Head of Lower School Michael Simpson writes about student recognition at the weekly Lower School assemblies.
Like any office desk, mine has its share of clutter. You are welcome to see for yourself next time you walk past the fishbowl that is my office—peek inside and you will see papers, some neatly arranged, others not so much. The tallest pile of papers is green and yellow. It was born the first week of school and has grown ever since without slowing down. I have not counted, but surely that stack is in the hundreds by now.
Each sheet in the heap is a completed core principles recognition form. Students or teachers can turn in one of these forms anytime to the shoebox on the floor outside my office. On the form, a student can tell a story recognizing another for his or her respect, honor, or compassion. Each Friday, the fourth graders in charge of leading the following Monday’s assembly select four or five of the stories to share in front of the whole Lower School Monday morning. When this happens, the fourth grader begins, “Will_________ please stand up.” The story is read, everyone claps their hands, and the recognized person sits down again.
As you can imagine, this is a very warm-feeling routine. It is new this year, something we decided to try, and we have had some questions about it from the beginning; some have been answered, others haven’t.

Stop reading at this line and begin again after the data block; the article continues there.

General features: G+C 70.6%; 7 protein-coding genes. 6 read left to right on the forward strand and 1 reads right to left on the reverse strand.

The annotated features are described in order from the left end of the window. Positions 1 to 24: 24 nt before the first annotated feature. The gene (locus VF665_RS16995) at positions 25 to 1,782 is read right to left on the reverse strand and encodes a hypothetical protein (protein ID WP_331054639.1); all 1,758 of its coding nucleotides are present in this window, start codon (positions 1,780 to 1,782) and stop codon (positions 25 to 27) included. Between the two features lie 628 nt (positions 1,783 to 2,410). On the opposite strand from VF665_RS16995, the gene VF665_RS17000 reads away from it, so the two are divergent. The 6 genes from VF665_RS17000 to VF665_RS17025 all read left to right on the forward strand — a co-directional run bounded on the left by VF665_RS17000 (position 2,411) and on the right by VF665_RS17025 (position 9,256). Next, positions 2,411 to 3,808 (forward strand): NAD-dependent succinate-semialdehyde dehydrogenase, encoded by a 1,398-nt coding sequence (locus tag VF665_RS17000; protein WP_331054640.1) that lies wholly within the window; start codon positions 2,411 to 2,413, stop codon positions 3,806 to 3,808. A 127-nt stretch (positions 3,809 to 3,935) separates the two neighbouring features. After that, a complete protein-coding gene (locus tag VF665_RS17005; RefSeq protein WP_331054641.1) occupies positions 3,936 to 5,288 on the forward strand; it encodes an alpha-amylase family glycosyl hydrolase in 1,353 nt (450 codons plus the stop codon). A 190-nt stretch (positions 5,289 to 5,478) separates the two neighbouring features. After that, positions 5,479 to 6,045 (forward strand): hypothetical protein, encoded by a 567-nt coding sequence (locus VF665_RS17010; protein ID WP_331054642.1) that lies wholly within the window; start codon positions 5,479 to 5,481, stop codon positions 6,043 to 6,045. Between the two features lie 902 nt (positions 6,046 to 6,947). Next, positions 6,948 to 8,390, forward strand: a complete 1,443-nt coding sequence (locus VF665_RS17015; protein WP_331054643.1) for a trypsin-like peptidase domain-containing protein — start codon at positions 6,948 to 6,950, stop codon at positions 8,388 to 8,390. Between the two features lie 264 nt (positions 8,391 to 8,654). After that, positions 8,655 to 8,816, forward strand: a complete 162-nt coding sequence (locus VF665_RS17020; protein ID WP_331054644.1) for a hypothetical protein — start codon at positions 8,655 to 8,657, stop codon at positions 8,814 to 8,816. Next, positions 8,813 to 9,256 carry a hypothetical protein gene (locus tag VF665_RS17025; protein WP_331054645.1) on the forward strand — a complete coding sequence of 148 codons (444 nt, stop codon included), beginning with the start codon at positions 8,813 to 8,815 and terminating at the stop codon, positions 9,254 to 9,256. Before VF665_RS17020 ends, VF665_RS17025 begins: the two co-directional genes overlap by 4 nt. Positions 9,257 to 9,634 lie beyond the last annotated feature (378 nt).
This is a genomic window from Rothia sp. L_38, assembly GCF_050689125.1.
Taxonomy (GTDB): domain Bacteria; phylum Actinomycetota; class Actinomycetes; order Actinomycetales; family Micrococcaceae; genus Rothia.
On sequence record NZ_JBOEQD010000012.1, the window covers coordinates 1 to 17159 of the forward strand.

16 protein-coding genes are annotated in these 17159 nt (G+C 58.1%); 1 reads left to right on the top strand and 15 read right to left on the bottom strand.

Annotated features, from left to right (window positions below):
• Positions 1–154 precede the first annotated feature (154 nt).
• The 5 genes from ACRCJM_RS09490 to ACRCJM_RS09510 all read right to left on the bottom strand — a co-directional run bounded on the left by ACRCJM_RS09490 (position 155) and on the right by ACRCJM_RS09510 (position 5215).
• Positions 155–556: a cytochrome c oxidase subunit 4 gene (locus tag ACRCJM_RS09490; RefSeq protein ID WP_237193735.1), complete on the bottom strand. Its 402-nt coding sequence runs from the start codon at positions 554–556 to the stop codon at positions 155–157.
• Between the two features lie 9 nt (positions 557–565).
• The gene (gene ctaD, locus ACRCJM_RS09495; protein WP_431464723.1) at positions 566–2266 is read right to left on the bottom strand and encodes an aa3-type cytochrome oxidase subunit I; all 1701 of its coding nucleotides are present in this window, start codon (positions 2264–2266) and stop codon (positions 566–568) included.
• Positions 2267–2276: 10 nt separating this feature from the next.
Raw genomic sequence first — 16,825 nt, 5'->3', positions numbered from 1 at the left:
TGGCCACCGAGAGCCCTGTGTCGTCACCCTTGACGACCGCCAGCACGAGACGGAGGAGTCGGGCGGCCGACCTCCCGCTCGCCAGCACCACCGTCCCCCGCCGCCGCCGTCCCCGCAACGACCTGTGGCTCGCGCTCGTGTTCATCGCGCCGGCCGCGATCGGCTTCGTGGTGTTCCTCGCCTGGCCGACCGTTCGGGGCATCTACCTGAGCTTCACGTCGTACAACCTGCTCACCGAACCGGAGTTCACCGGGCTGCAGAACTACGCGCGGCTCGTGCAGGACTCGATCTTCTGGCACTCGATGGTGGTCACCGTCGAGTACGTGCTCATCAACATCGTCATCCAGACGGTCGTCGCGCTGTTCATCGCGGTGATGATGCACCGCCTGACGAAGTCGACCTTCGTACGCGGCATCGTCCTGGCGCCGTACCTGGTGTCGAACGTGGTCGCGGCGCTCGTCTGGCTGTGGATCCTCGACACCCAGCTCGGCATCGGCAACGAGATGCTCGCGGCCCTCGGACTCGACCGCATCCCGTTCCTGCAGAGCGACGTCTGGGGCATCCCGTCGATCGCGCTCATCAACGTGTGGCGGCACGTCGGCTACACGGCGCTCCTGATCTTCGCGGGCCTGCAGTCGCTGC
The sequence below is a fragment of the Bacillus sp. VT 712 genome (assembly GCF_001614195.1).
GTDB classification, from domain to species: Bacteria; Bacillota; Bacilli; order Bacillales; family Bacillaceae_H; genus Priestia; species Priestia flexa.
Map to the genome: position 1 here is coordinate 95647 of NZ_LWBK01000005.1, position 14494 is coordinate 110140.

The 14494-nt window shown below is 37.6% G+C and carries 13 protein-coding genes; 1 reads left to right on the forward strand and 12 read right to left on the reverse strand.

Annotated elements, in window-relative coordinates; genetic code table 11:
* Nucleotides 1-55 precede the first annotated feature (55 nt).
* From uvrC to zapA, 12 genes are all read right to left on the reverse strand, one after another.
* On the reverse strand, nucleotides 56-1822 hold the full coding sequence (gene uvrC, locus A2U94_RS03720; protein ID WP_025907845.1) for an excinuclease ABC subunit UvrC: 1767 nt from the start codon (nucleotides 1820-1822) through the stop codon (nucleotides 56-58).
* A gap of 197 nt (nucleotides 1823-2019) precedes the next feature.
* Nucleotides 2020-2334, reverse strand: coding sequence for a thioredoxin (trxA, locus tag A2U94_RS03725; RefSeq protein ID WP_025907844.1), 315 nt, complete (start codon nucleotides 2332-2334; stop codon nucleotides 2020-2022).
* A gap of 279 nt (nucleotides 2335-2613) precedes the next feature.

-Will the number of recognitions turned in each week slow as the year progresses?
No. Judging from the pile on my desk and the decisions the fourth graders have to make each week, this routine is showing no sign of slowing.
-Will students be upset if their recognition of another is not chosen to be read at assembly?
I don’t know. My guess is that while it is great to have your own words read aloud in public, each student who submits a form feels pretty good just for having written and submitted it. I have talked about this at our assemblies a couple times, displaying a fistful of green and yellow papers and explaining why we cannot read them all, thanking the students for taking the time to write them regardless.
-At the end of the year, what do I do with all these green and yellow forms piling up on my desk, some of which have been read, but most of which haven’t?
I’m still not sure. Should I wallpaper a hallway with them as a concrete example of the multitude of acts of kindness? Should I distribute them to the students named? I cannot imagine just recycling them all.
-What effect is this recognition of large and small good deeds having on our students?
I have no objective metric to figure this out, but something tells me there must be some kind of effect. Judging from the enthusiasm the fourth graders have for choosing the stories and spotlighting someone else, and listening to the enthusiasm with which our students applaud for their schoolmates, I think it must surely be good. My hope is that it is contributing to every student’s sense of a school identity, which includes: at Greenhill we care about each other, we help each other, and we do the right thing even without being asked to.
Common sense and the positive psychology movement say that the most important part of this process is when one student notices another doing good, and says to him or herself: I appreciate what that other person did, I’m going to tell people about that.